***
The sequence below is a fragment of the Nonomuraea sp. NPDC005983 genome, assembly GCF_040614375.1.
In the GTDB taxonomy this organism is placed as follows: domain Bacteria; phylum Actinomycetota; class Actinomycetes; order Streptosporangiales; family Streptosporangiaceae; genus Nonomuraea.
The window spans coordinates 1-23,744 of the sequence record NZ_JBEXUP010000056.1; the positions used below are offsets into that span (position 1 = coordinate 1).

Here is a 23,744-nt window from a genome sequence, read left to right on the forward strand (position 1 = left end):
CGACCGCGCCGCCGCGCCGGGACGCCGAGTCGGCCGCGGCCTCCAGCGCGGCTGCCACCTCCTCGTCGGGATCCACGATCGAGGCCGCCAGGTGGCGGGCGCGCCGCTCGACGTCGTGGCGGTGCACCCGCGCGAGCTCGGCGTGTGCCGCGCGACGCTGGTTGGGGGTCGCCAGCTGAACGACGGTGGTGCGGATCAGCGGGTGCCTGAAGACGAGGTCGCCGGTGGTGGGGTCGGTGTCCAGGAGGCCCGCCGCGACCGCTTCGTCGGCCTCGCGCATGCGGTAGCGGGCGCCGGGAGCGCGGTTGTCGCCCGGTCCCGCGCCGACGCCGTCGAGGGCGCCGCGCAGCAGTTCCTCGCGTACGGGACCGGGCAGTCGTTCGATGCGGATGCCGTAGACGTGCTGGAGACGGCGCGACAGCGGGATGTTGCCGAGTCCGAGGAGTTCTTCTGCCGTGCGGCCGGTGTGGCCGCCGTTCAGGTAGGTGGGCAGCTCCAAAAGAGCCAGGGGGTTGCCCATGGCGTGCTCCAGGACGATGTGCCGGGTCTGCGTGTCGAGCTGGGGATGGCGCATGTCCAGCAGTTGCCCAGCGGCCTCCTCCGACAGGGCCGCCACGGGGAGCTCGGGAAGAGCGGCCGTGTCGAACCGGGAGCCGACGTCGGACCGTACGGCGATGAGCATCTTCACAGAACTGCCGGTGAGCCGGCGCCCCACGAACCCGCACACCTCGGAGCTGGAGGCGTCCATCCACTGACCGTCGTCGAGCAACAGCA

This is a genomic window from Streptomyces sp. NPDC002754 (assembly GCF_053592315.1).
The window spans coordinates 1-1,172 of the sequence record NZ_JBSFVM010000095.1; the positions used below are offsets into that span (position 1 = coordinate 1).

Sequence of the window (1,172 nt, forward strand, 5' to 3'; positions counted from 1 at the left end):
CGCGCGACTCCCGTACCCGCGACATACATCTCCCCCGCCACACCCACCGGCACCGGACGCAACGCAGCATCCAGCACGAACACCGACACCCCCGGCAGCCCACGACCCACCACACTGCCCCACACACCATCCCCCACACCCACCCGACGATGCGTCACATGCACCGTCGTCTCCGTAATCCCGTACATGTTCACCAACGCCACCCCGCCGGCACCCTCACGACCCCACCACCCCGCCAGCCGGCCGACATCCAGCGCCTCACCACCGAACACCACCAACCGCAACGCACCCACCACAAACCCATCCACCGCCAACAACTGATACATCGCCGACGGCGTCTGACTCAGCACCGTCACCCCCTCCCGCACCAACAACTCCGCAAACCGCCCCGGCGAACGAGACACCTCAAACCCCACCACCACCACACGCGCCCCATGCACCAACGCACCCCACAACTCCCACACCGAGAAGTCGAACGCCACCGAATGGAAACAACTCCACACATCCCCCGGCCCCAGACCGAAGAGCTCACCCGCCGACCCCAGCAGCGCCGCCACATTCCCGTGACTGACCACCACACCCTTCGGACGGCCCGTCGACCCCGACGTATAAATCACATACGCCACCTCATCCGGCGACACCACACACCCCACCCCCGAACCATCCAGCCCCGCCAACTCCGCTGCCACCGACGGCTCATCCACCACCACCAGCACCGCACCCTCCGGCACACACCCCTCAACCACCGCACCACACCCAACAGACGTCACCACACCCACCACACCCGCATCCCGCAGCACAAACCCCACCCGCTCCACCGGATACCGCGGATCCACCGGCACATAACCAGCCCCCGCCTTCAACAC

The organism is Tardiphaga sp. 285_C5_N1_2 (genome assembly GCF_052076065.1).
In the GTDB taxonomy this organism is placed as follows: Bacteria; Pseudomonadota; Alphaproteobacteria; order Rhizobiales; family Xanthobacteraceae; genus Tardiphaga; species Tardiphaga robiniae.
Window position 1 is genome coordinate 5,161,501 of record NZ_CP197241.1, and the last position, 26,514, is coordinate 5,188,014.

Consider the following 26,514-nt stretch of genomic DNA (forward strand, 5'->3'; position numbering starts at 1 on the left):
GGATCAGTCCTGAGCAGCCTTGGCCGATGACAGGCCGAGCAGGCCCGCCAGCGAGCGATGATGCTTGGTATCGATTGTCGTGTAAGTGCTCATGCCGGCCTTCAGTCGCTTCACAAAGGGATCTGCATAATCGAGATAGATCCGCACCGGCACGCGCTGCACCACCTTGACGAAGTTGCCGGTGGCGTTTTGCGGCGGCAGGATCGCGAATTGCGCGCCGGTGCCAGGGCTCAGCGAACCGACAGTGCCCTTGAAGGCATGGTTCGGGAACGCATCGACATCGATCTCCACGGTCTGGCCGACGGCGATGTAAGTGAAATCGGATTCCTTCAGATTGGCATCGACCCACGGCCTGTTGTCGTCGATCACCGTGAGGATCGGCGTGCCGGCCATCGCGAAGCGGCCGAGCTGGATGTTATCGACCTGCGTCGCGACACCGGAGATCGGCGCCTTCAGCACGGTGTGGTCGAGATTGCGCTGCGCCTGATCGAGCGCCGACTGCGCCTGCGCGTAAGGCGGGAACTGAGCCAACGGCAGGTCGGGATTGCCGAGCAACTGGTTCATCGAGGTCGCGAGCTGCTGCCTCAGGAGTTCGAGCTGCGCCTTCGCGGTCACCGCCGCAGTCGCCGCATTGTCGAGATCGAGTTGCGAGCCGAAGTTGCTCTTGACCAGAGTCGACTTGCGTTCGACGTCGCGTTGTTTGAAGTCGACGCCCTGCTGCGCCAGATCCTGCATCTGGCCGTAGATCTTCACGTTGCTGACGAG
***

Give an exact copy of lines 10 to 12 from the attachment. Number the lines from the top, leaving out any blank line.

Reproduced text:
The organism is Tardiphaga sp. 285_C5_N1_2 (genome assembly GCF_052076065.1).
In the GTDB taxonomy this organism is placed as follows: Bacteria; Pseudomonadota; Alphaproteobacteria; order Rhizobiales; family Xanthobacteraceae; genus Tardiphaga; species Tardiphaga robiniae.
Window position 1 is genome coordinate 5,161,501 of record NZ_CP197241.1, and the last position, 26,514, is coordinate 5,188,014.